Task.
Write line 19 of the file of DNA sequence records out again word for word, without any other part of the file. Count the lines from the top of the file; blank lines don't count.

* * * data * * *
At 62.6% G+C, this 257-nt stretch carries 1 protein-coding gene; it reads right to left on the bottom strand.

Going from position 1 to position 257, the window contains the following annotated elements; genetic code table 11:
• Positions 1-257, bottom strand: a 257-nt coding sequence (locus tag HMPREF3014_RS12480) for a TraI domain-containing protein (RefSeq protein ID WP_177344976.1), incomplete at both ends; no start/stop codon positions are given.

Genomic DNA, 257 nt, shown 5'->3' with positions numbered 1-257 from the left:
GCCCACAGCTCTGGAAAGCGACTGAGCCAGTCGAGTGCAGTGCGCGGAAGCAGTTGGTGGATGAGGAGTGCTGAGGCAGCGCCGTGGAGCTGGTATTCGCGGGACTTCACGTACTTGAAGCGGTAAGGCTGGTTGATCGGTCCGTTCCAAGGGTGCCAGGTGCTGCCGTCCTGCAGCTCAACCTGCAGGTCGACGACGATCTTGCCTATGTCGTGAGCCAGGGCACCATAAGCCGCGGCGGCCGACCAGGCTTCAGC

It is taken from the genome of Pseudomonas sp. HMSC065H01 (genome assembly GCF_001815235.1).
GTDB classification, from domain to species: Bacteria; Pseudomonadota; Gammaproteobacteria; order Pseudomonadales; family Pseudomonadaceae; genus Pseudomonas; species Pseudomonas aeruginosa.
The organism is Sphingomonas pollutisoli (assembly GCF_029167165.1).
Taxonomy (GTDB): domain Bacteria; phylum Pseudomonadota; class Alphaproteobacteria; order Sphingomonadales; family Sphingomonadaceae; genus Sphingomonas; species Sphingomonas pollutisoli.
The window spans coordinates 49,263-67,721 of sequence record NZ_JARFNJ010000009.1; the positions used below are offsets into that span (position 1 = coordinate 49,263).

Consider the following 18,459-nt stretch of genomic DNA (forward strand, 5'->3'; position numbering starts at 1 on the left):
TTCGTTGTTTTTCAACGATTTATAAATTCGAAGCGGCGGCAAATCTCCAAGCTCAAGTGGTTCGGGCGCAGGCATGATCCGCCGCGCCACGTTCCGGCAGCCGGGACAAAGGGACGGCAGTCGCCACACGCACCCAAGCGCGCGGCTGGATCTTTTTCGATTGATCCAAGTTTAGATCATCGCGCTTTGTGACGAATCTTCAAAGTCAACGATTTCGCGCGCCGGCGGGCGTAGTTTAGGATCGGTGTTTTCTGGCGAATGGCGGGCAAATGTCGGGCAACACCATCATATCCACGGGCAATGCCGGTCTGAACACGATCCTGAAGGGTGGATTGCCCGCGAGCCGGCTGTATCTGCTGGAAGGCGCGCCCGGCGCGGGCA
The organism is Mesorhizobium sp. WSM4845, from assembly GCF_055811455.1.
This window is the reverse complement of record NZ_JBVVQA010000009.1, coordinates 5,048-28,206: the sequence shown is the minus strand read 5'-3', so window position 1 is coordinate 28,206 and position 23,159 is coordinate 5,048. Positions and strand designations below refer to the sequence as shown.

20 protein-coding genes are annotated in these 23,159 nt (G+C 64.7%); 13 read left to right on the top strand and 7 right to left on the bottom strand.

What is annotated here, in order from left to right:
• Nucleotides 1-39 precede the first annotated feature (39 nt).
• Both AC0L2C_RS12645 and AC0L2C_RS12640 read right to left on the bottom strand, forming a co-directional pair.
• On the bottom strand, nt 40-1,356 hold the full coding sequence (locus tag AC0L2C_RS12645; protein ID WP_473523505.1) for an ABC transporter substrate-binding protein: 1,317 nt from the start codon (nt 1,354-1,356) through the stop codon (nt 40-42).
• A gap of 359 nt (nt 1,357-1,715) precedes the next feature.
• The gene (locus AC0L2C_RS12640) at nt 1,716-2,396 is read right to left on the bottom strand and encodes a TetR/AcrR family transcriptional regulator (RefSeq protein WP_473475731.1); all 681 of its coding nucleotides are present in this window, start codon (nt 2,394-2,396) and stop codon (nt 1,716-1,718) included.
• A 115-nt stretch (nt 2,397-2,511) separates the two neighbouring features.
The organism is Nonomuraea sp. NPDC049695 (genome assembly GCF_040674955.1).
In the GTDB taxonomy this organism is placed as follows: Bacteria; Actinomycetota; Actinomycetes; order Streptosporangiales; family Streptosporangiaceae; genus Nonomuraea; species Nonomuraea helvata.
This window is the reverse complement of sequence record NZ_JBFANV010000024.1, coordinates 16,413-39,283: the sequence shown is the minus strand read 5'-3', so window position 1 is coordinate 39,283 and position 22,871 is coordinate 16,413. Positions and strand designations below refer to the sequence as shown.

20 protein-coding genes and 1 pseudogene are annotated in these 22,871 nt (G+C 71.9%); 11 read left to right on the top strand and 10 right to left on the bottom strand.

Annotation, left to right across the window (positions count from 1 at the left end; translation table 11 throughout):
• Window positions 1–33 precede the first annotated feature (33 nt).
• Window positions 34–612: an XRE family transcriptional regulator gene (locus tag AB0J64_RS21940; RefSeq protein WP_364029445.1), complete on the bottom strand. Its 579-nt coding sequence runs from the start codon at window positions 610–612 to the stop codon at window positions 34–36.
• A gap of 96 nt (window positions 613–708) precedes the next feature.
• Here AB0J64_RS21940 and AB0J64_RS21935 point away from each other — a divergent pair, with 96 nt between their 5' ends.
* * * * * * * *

• On the bottom strand, nt 40-1,356 hold the full coding sequence (locus tag AC0L2C_RS12645; protein ID WP_473523505.1) for an ABC transporter substrate-binding protein: 1,317 nt from the start codon (nt 1,354-1,356) through the stop codon (nt 40-42).